Cooking with Seasonal Ingredients
Whether it’s apples in the autumn or asparagus in the spring, each season brings with it a unique bounty of delicious seasonal food. While organic catering companies are huge advocates of this approach, the everyday consumer often eats the same year round.
Eating seasonally used to be the only way to eat, until it became easy for grocery stores to supply everything from strawberries in the winter to snow peas in the fall. By shipping ingredients from all around the world, many consumers lost touch with the essence of eating seasonally — the taste of a blueberry just picked from the bush or the sweetness of corn in the summer.
And in turn, we have become disconnected from the harvest of fruits and vegetables in season and the true flavors of the food.
There are many benefits to purchasing, cooking with, and eating seasonal produce and other ingredients. From the taste to the cost, let’s see what all the fuss is around seasonal ingredients (and help you fine tune your grocery list accordingly).
Because seasonal foods are often locally grown, they’re better for the environment. When foods are grown in the correct climate, the growing conditions are more ideal and they don’t require transportation (by car, freight, or plane).
One of the many benefits of eating organic fruits and vegetables that are in-season actually have more nutrients. Often, when you’re eating out of season, foods are picked from around the world before they’ve had time to fully ripen. When you’re snagging fresh produce from a local farmers’ market instead, you’re getting to it faster than you would be if they’d been shipped to you from another part of the country or world.
Though it may at first seem like farmers’ market and fresh seasonal ingredients are more costly, the price of foods actually goes down when there is a surplus of them. That’s why you’ll often find sales on blueberries during the summertime or apples in the fall — because they are growing fast and farmers are producing them in excess quantities.
The (Lack Of) Chemicals
When farmers grow product outside of the typical growing season, they often have to use chemicals or pesticides to ensure that their fruits and veggies look pretty and up to the standards of grocery stores. So, opting for the seasonal choice means less harm to your body and Mother Nature.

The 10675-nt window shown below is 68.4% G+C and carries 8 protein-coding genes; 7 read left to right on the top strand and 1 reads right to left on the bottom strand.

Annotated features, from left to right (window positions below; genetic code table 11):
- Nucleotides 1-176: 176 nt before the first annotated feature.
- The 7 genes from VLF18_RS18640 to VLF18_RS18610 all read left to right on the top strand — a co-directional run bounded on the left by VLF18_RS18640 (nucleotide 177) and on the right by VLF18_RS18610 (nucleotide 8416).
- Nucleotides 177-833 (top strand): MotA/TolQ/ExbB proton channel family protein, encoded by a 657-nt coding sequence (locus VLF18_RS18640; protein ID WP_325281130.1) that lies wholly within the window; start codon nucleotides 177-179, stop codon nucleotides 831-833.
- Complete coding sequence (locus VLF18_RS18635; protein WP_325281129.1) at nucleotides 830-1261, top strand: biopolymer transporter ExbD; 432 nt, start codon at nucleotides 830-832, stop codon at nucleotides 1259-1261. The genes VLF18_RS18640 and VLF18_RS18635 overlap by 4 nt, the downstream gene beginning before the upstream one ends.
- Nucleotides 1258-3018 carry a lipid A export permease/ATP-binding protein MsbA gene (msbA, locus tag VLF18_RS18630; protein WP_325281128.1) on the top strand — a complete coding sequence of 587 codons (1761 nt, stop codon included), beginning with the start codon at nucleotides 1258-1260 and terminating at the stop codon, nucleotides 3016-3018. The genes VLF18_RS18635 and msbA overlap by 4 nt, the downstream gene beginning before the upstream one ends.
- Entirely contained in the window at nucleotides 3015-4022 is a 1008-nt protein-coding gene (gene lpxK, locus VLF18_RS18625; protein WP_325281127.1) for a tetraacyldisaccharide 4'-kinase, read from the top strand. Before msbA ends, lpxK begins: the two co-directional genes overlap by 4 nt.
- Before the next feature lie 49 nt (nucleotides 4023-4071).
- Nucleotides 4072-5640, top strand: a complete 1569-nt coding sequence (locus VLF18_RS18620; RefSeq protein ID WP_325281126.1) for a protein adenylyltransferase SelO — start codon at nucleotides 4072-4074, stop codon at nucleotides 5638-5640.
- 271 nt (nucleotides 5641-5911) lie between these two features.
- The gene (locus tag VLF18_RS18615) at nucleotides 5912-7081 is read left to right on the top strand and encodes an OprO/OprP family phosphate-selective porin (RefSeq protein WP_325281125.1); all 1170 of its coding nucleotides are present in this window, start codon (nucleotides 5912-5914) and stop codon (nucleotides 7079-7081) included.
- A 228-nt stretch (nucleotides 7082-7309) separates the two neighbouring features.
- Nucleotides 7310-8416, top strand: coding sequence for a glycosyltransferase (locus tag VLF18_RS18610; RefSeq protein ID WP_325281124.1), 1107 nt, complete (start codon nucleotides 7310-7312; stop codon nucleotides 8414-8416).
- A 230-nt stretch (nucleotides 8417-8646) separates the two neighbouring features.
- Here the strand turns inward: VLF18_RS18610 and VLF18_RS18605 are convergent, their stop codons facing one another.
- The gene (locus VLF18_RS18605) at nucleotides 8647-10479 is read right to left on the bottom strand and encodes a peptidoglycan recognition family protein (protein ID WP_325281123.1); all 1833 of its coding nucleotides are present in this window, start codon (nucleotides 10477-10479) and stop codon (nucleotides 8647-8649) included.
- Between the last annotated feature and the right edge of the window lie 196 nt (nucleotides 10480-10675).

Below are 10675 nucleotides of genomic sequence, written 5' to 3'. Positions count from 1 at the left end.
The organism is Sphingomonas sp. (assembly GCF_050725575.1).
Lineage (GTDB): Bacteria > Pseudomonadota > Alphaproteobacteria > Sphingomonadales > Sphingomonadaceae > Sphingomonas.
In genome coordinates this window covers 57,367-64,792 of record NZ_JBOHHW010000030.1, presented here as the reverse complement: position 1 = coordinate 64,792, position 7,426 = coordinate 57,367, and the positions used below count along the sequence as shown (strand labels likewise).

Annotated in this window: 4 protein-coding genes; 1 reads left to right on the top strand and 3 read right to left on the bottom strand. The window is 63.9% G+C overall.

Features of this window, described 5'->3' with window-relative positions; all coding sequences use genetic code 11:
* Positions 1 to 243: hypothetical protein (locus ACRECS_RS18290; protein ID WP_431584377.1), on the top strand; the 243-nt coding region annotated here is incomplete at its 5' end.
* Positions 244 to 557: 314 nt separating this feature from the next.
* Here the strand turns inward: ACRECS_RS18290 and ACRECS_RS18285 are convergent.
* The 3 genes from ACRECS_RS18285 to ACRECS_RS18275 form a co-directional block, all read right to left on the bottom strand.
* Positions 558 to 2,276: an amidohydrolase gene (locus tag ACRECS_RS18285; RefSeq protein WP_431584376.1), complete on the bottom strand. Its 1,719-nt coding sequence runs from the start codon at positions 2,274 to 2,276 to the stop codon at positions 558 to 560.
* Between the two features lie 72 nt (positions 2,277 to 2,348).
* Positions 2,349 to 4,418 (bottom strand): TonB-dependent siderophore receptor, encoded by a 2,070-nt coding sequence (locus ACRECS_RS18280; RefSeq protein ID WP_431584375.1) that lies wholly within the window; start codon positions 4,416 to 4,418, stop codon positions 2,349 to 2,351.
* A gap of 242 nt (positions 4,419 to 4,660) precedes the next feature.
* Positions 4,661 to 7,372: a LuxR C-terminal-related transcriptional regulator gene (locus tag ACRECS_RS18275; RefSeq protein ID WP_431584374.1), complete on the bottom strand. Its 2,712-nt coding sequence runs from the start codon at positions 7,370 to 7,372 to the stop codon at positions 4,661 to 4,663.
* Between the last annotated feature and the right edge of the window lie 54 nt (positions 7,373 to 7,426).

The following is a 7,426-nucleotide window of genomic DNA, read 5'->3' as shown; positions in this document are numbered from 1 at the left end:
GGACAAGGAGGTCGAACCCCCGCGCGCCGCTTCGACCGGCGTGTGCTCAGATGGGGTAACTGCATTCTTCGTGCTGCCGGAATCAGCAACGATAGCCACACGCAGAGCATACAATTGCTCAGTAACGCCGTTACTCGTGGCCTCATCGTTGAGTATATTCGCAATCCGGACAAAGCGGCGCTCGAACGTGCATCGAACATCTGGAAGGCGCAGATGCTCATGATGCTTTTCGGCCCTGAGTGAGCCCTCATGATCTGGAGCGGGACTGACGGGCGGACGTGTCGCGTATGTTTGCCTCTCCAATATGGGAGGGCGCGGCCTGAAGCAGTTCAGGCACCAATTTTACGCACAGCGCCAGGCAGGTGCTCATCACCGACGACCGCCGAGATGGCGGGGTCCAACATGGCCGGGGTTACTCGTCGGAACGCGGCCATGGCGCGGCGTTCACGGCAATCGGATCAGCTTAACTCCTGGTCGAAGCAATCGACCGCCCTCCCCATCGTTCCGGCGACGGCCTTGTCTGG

Have you ever picked and eaten a tomato straight off the vine in the height of summertime? Or bite into a juicy and crisp pear during the fall? When you eat what’s in season, the fruits and veggies are at their prime with a fantastic flavor to prove it.
There’s something so rewarding about knowing who is growing your food and where they’re growing it. When you get into a routine of visiting the Sunday farmers’ market or purchasing from your local market, you’ll start to feel a deeper connection to your food.
When you feel a connection to your food and the seasons, you start to cook in ways that allow these seasonal ingredients to shine. Maybe your love for kumquats in the autumn leads you to making an annual kumquat jam — or your fondness of sugar snap peas in the summer encourages you to plant your own garden. Using locally sourced produce that is in season can open up a whole new world of seasonal recipes.
Though it’s not a fully comprehensive ingredient list by any means, this list of some of the popular seasonal staples will get you started and help keep track of which fruits and vegetables are in season. There’s often overlap in the seasons (like Brussels sprouts that are grown in the fall and into the winter) and seasonal foods tend to vary by region. As a good rule of thumb — green thumb that is — consider shopping locally to see what’s seasonal in your neighborhood.
During autumn, the leaves change and the harvest yields a wide assortment of flavors in fruits and veggies. From pumpkin soups, to roasted cauliflower, to an abundance of dark leafy greens — cooking with seasonal fall ingredients offers a slow pace to the bustling and warm summer months. Plus, there’s nothing quite like the taste of a local apple baked pie.
apples and pears
sugar snap peas
What To Make
Aside from your usual recipe go-tos, there are some key dishes that make seasonal ingredients really fun. Soups, for example, can take on radically different forms in the different months. In the autumn you might find yourself drawn towards making a big batch of warm pumpkin or butternut squash soup — whereas in the summer, you might lean towards chilled cucumber soup. Jams during Christmas time might be made with clementines and gifted to family and friends, where summer jams might make peaches the star. Try looking for some seasonal cookbooks for more recipe ideas for whatever season you’re in.
Utilizing your seasonal ingredients for kitchen staples like salsas (think: fig salsa in the fall and strawberry salsa in the spring) or barbecue glazes (hello mango glaze in the heat of summer) is another added bonus if you eat seasonally.
You can even take your usual entrees, like chicken, beef, or fish, and consider pairing them with seasonal sauces for a fun twist on your original go-to recipes.
At Eco Caters, we pride ourselves on being an organic-focused, family-owned team with a love for seasonality and handpicked ingredients. From autumn, to winter, to spring, to summer, all of our dishes are centered around in-season produce.
And we hope these ingredient tips and grocery lists have you feeling excited, too, about all things seasonal! Want to continue reading? Check out the benefits of catering any occasion.